The passing of Gene Harris in early 2000 affected enthusiasts around the world with yet another sense of profound loss. The word “yet” is used because unfortunately it seems that hardly a month goes by without the passing of another jazz artist who has touched listeners with a sense of joy and inspiration.
Concord Jazz helped to resurrect Harris’ recording careeras the label did with other legendary performers like Tito Puente, Mel Tormé or Rosemary Clooneyafter Harris moved to Idaho, where he became a local legend. Fortunately for us, Harris left a long string of buoyant recordings that continued to uplift listeners around the world. With a personal style that couldn’t be imitated, anymore than Stanley Turrentine’s could (who died in September at approximately the same age and who performs on the first track, “Uptown Sop”), Harris’s aggressive and yet spiritual style commanded the feel of any session he joined.
To celebrate Harris’ long career and his many legendary performances on the label, Concord Jazz has compiled a sort of “the best of Gene Harris,” combing through many tracks and albums to find those that represent his work the most comprehensively.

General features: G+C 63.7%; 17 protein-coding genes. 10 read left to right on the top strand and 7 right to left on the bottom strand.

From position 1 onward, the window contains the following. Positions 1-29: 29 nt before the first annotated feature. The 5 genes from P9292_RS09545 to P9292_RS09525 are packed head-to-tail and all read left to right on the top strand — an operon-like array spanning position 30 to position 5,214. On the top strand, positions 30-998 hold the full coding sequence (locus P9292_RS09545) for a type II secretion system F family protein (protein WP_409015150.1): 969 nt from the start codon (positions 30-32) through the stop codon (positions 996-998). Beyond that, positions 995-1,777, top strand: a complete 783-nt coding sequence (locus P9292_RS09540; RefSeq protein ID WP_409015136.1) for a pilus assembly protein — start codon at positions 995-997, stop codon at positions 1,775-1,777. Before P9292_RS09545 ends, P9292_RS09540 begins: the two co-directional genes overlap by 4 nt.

Concord has done a fine job of that. Reportedly, Carl Jefferson was extremely pleased with Harris’ unaffected and powerful performance on his Maybeck solo piano album, and that CD is represented by Harris’ interpretation of “Blues For Rhonda.” The “Captain Bill” track features Harris’ Grammy-nominated big band tribute to Count Basie, their basic blues similarities in inspiration, if not in style, being illuminated. Harris’ long association with the Philip Morris Superband resulted in the tracks “Crème De Menthe” and “Don’t Get Around Much Anymore.” Many of the tracks recall Harris’ quartet work with Ron Escheté on guitar, Luther Hughes on bass and Paul Humphrey on drums. And the compilation includes Harris’ final recordings with his daughter Nikki on Down Home Blues
and live at Seattle’s Jazz Alley with Red Holloway, Ernie Watts and Frank Potenza.
Throughout the 22 tracks of Gene Harris: The Best Of The Concord Years,
it’s obvious that Harris was irrepressible: He couldn’t help but project his positive personality through his music. Just by listening to him, the listener knew that Harris’ playing was honest and that he was as approachable in person as his music was on CD.